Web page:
GOLD STAR: Brad Marchand showed up along with the rest of his Perfection Line mates in Game 1 against Tampa Bay and was the reason they won the contest 3-2. Marchand finished with a goal and two points, five shot attempts, one hit, four takeaways and even won a face-off in his 21:14 of ice time while winning battles and creating offense.
It was Marchand that won a couple of 50/50 puck battles and circled around in the offensive zone before setting up Brandon Carlo for a point shot that led to the Charlie Coyle goal in front of the net. Then it was Marchand netting the game-winner in the opening minutes of the third period when he finished off a play in front after a couple of nifty passes from Patrice Bergeron and David Pastrnak to create the play.
Marchand is well aware that the Tampa defense held his line down the last time these two teams met in the postseason, and he played in Game 1 like he's determined to not let that happen again.
BLACK EYE: Ryan McDonagh was not very good for the Lightning to the point where you wonder if something is wrong with him health-wise. He finished playing only 15:05 of ice time with a shot attempt and a blocked shot, and it was McDonagh who was completely pick-pocketed in the third period when Patrice Bergeron lifted his stick and stole the puck from him at the Tampa net. He fed Pastrnak and then the puck made its way to Marchand in front for the game-winning goal.
McDonagh is usually a big minutes shutdown kind of guy and had averaged massive minutes in the postseason for Tampa Bay, but he didn’t even come close to 20 minutes in Game 1. If that kind of ineffectiveness continues for McDonagh and Tampa Bay, they might be in trouble against the Bruins.
TURNING POINT: The Bruins played a strong first period and then really took control of the game when they scored in the final minutes of the first period. It was part of a physical, impressive first period where the B’s generated Grade-A scoring chances, pushed the Lightning around physically and then saw their top players break through for a goal when Charlie Coyle tipped home a Brandon Carlo point shot at the end of a Perfection Line shift.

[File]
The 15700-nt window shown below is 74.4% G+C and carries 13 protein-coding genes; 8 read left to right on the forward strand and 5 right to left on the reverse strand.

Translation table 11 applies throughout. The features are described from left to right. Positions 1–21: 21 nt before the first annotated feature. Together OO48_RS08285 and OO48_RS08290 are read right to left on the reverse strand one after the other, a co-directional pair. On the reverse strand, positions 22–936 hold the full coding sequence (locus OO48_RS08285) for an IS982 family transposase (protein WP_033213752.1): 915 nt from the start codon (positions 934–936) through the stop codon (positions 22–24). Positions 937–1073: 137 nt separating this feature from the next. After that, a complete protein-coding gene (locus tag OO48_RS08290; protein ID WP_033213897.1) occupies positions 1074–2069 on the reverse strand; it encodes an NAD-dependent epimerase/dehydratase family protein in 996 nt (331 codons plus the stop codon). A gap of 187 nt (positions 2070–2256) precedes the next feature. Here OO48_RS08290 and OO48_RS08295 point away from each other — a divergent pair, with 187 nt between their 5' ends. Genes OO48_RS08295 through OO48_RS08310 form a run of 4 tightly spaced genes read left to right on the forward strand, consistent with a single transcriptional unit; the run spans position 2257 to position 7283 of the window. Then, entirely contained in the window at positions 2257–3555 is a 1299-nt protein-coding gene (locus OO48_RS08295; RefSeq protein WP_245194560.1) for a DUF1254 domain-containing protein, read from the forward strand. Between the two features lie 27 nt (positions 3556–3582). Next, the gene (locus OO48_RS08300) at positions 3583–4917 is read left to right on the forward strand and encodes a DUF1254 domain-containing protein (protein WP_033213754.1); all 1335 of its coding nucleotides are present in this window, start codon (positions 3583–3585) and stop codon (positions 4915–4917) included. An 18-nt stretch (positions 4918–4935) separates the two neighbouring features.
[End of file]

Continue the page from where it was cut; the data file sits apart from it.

Once the Bruins had the lead going into the first intermission, they never trailed and began building up a lead that would grow to 3-0 in the third period before a pair of late Victor Hedman goals made it a close game. But it was really about scoring the first goal and wresting control of the game for the Bruins against a quality Lightning hockey club.
HONORABLE MENTION: Jaroslav Halak gave up a pair of goals in the third period, but he stopped the pucks when it really mattered in the second. Once the Bruins had built up a 2-0 lead with their power play goal, the Lightning took control of the game and outshot the Bruins by an 18-7 margin in the second period. Halak stopped all 18 shots that he faced and made a couple of five star saves on Brayden Point on a rebound in front, and then on Barclay Goodrow at the side of the net while moving from post-to-post amongst his best.
In all he stopped 35 of the 37 shots he faced, has won four straight games in the playoffs and has a .936 save percentage in the four games since taking over for the departed Tuukka Rask in net. Halak continues to show that the B’s still have a very real chance at winning a Cup this season despite their No. 1 heading home for the postseason.
BY THE NUMBERS: 7 – the number of consecutive playoff games that David Krejci has a point in this postseason, which is the most for a Bruins player since Patrice Bergeron back in the 2014 Stanley Cup Playoffs.